I stared at the dark square of night through the window, lost in the memory of Sam as a wolf. The pack circled around me, tongues and teeth, growls and jerks. One wolf stood back, ice-decked ruff bristling all along his neck, quivering as he watched me in the snow. Lying in the cold, under a white sky going dark, I kept my eyes on him. He was beautiful: wild and dark, yellow eyes filled with a complexity I couldn’t begin to fathom. And he gave off a scent the same as the other wolves around me—rich, feral, musky. Even now, as he lay in my room, I could smell the wolf on him, though he was wearing scrubs and a new skin.

  Outside, I heard a low, keening howl, and then another. The night chorus rose, missing Sam’s plaintive voice but gorgeous nonetheless. My heart quickened, sick with abstract longing, and on the floor, I heard Sam give a low whimper. The miserable sound, caught halfway between human and wolf, distracted me.

  “Do you miss them?” I whispered.

  Sam climbed from his makeshift bed and stood by the window, an unfamiliar silhouette against
the night, his arms clutched around his lanky body. “No. Yeah. I don’t know. It makes me feel—sick. Like I don’t belong here. ”

  Sounds familiar. I tried to think of something to say to comfort him, but couldn’t settle on anything that would sound genuine.

  “But this is me,” he insisted, his chin jerking to refer to his body. I didn’t know if he meant to convince me or himself. He remained by the window as the wolves’ howls reached a crescendo, pricking my eyes to tears.

  “Come up here and talk to me,” I said, to distract both of us. Sam half turned, but I couldn’t see his expression. “It’s cold down there on the floor and you’ll get a crick in your neck. Just come up here. ”

  “What about your parents?” he said, the same question he’d asked in the hospital. I was about to ask him why he worried about them so much, when I remembered Sam’s story about his own parents and the shiny, puckered scars on his wrists.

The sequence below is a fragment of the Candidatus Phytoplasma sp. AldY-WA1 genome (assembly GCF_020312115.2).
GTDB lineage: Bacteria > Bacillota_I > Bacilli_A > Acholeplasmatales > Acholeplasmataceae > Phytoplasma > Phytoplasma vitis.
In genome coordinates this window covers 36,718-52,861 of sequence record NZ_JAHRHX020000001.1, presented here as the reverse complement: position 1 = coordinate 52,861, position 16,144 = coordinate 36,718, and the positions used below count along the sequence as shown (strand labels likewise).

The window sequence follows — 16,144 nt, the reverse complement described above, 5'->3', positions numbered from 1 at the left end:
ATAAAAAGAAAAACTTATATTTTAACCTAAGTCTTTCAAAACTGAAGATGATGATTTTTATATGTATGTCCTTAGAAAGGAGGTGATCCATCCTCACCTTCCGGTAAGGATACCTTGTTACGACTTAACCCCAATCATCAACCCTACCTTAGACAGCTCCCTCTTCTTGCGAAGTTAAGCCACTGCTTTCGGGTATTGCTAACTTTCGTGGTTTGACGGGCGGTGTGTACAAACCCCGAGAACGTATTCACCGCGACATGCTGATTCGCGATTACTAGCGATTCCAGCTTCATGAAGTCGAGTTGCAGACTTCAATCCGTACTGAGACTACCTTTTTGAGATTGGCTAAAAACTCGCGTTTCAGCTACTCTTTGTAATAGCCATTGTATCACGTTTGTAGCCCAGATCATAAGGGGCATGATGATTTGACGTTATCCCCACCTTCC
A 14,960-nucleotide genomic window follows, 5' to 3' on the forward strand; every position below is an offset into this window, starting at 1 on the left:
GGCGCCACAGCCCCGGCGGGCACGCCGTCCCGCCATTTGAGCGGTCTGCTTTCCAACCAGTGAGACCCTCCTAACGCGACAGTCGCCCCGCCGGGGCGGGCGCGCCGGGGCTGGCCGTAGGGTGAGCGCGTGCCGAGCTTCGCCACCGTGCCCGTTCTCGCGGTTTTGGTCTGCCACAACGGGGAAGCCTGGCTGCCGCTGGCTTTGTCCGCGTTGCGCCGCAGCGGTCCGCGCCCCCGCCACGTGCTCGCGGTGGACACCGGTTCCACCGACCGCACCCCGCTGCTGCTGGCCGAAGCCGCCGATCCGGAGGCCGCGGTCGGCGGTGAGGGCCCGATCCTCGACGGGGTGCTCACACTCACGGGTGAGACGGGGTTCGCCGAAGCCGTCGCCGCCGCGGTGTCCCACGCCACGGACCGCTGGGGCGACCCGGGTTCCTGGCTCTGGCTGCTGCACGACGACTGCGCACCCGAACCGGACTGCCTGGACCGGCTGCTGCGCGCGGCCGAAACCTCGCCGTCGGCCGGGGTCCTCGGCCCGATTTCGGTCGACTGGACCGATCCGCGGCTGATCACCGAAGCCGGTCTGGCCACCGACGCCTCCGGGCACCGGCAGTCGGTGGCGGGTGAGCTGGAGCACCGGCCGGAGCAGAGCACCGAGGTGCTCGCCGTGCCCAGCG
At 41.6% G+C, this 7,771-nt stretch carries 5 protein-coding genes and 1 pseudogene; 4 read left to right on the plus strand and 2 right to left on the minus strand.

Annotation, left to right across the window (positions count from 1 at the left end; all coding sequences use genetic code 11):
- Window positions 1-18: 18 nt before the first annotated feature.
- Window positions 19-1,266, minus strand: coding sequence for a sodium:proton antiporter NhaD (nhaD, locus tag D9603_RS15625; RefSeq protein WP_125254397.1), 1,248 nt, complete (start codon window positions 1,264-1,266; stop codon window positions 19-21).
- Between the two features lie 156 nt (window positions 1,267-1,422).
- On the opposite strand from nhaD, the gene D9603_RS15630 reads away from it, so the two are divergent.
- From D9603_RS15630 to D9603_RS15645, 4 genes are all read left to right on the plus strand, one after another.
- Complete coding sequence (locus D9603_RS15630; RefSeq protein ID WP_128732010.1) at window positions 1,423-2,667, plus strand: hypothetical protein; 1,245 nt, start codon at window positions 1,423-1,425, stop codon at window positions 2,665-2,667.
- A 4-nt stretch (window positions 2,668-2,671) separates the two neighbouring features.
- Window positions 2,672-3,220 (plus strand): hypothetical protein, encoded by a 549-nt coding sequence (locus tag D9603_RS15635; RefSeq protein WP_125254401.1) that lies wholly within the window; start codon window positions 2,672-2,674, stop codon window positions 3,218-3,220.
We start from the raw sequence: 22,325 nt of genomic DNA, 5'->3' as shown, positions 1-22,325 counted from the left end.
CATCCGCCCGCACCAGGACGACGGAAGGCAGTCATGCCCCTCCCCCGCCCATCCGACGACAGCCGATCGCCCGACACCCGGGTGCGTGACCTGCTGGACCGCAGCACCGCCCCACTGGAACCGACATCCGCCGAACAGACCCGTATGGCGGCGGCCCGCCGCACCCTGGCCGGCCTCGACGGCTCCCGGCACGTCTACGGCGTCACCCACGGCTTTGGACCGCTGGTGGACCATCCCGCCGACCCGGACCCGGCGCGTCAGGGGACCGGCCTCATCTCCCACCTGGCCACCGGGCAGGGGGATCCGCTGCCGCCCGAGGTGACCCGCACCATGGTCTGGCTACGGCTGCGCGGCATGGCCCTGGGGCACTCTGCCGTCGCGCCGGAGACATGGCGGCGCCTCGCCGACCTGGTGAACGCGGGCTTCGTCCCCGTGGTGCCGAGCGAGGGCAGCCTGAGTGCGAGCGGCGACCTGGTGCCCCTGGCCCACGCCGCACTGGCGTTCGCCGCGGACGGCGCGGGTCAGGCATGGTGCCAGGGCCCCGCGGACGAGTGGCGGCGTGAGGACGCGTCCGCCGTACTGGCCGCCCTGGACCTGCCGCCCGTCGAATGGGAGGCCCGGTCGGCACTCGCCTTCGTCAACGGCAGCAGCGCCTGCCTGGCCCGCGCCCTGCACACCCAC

“You don’t know my parents. ”

  “Where are they?” Sam asked.

  “Gallery opening, I think. My mom’s an artist. ”

  His voice was dubious. “It’s three o’clock in the morning. ”

  My voice was louder than I’d meant for it to be. “Just get in. I trust you to behave. And to not hog the sheets. ” When he still hesitated, I said, “Hurry up, before there’s no more night left. ”

  Obediently, he retrieved one of the pillows from the floor, but hesitated again on the opposite side of the bed. In the dim light, I could just make out his mournful expression as he regarded the forbidden territory of the bed. I wasn’t sure if I was charmed by his reluctance to share a bed with a girl or insulted that, apparently, I wasn’t hot enough for him to charge the mattress like a bull.

  Finally, he climbed in. The bed creaked under his weight, and he winced before settling on the very far edge of it, not even under the blanket. I could smell the faint wolf scent better now, and I sighed with a strange contentedness. He sighed, too.

  “Thank you,” he said. Formal, considering he was lying in my bed.

  “You’re welcome. ”

  The truth of it struck me then. Here I was with a shapeshifting boy in my bed. Not just any shape-shifting boy, but my wolf. I kept reliving the memory of the deck light clicking to life, revealing him for the first time. A weird combination of excitement and nervousness tingled through me.

  Sam turned his head to look at me, as though my thrill of nerves had sent up a flare. I could see his eyes glinting in the dim light, a few feet away. “They bit you. You should’ve changed, too, you know. ”

  In my head, the wolves circled a body in the snow, their lips bloody, teeth bared, growling over the kill. A wolf, Sam, dragged the body from the circle of wolves. He carried it through the trees on two legs that left human footprints in the snow. I knew I was falling asleep, so I shook myself awake; I couldn’t remember whether I’d answered Sam.

  “Sometimes I wish I had,” I told him.